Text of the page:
There is just something about people smithing — the fire, sparks, and steel.

Forged In Fire might be comparable to the baking shows people might find themselves binging on in terms of the stakes involved, but it's a viewing experience unlike any of them. 

The premise is simple: each episode has four blacksmiths who make blades of all shapes and sizes in the hopes of taking the cash prize at the end of each episode. 

However, as with any other reality show, people are asking, "Is Forged In Fire Fake?"

Well, we're here to answer just that. 

The undefeated Forged In Fire judge Ben Abbott

The undefeated Forged In Fire judge Ben Abbott (Source: Instagram)

Is 'Forged In Fire' Fake?

The question has been the subject of more than a few public discussions over the years. 

In a Reddit post from 2021, several netizens discussed if the smithing done on the show was accurate. More precisely, the Reddit users wanted to know if it was possible to make swords and knives on such short notice. 

One of the most upvoted reactions noted that it largely depended on the preliminary expectations set.

It was not impossible to put together a sword in the few days' time provided to them. It was more a matter of how high a standard was set for making the cut, so to speak. 

The user, in particular, took "4 months worth of weekends" to make a "not particularly amazing monosteel sword." 

In the show's defense, the user didn't have power tools and started with a lump of steel and not a steel plate. Also, they were not a professional swordsmith.

A Contestant Spoke Up

On another thread on the same platform, a user noted how the show was great for entertainment value as a "much more than a high-level overview" with a handful of useful tricks of the trade.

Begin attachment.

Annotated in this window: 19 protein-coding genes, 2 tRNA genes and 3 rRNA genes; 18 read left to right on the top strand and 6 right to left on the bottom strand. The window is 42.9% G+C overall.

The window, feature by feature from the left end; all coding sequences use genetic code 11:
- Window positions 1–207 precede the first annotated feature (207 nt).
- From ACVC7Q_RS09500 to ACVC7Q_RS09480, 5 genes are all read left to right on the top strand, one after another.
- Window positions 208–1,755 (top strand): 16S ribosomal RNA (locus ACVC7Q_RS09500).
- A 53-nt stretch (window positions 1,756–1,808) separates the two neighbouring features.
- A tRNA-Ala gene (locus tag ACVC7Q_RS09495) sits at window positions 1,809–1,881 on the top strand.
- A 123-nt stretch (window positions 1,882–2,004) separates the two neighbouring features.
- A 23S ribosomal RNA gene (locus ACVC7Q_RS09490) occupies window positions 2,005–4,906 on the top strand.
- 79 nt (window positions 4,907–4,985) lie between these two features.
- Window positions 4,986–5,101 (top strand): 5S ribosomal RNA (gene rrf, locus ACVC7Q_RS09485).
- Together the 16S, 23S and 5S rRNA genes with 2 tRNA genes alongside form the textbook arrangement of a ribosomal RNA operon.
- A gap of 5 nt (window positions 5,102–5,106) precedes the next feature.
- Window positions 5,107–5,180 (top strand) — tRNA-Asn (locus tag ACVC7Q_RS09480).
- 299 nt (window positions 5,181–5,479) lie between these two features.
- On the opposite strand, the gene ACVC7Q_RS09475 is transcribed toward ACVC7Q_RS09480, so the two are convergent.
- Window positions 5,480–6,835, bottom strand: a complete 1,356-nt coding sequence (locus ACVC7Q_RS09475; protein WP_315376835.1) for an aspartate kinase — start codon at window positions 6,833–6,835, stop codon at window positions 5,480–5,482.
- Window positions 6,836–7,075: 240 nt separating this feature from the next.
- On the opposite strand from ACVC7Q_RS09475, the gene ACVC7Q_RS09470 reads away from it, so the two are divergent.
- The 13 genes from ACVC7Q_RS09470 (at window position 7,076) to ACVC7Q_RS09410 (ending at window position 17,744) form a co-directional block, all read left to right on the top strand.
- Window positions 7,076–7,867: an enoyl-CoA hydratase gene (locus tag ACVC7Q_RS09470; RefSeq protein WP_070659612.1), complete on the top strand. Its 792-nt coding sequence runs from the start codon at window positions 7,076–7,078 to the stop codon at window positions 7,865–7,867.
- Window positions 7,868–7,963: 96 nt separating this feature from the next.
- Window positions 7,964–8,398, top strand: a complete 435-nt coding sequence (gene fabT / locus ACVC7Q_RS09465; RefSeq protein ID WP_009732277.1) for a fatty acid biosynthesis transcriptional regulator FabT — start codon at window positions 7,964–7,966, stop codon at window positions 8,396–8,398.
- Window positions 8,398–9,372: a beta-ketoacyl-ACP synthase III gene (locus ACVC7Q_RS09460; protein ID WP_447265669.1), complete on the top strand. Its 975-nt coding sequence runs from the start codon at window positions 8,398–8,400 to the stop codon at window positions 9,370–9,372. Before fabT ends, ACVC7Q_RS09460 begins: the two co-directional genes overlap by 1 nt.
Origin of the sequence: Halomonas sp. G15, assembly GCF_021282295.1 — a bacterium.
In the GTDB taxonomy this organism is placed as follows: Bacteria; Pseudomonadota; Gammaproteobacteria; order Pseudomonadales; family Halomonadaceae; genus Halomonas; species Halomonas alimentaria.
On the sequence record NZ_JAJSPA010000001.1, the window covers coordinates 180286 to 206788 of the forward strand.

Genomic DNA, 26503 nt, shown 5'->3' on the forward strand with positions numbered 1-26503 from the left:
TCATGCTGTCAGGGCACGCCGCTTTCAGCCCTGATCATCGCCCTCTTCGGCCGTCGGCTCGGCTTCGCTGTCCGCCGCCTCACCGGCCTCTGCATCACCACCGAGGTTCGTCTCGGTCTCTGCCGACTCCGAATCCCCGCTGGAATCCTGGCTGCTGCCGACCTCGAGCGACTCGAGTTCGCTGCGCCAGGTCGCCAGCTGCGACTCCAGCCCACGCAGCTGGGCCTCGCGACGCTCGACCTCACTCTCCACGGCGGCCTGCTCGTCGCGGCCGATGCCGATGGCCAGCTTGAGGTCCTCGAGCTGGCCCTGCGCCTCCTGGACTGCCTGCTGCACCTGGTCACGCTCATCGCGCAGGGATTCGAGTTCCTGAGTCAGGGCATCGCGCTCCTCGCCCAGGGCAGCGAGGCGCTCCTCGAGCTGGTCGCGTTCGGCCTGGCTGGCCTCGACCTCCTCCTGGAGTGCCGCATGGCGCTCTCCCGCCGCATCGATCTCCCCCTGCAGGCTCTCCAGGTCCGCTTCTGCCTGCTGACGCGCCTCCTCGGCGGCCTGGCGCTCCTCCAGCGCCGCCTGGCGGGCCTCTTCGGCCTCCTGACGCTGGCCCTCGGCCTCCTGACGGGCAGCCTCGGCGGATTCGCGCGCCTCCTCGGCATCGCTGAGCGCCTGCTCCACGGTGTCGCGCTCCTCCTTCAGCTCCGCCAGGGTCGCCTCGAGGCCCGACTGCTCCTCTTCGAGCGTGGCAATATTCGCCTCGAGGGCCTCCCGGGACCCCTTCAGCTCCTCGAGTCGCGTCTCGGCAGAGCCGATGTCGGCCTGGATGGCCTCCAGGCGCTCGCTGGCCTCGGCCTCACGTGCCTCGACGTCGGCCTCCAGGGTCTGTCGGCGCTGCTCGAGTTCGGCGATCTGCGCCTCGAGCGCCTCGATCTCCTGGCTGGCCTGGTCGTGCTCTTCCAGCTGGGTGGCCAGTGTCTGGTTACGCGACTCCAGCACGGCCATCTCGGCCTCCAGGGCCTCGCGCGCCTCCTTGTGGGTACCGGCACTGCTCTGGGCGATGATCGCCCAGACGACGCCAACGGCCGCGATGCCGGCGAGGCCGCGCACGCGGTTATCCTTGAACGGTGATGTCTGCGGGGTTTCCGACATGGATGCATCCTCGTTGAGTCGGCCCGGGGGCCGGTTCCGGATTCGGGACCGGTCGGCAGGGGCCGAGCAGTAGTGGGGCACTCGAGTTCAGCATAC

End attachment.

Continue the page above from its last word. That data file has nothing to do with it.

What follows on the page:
A user who claimed to be an actual contestant on the show assured that they would address a few fans' concerns. 

The supposed contestant shared that the first round was tempered, but the three-hour clock was "ENTIRELY" real. In fact, there was no way of stopping the clock. 

"I can't talk about the production process, but I will say that some true information has made it through the rumor mill," they explained. 

Upon aggregation of many other sources, it was very likely that the Forged in Fire is not free from that sprinkle (maybe a fistful) of added drama that all reality shows get. 

But all things considered, the show seems to have real contestants, forging real steel, and competing for a very real cash prize. 

Do Not Try Forging at Home

However, it is in no way advised that the viewers attempt to do the forging for themself. 

A piece of good advice the Reddit user gave was that if you were really looking to forge a blade for yourself, you do the following things:

1) Watch the show.

2) Pick out contestants that do work you like and/or demonstrate skills or traits that appeal to you

3) Figure out a way to meet those 'smiths and learn from THEM, not the show itself.

Of course, the message came with a reminder that smithing was a commitment of effort and quite a lot of time.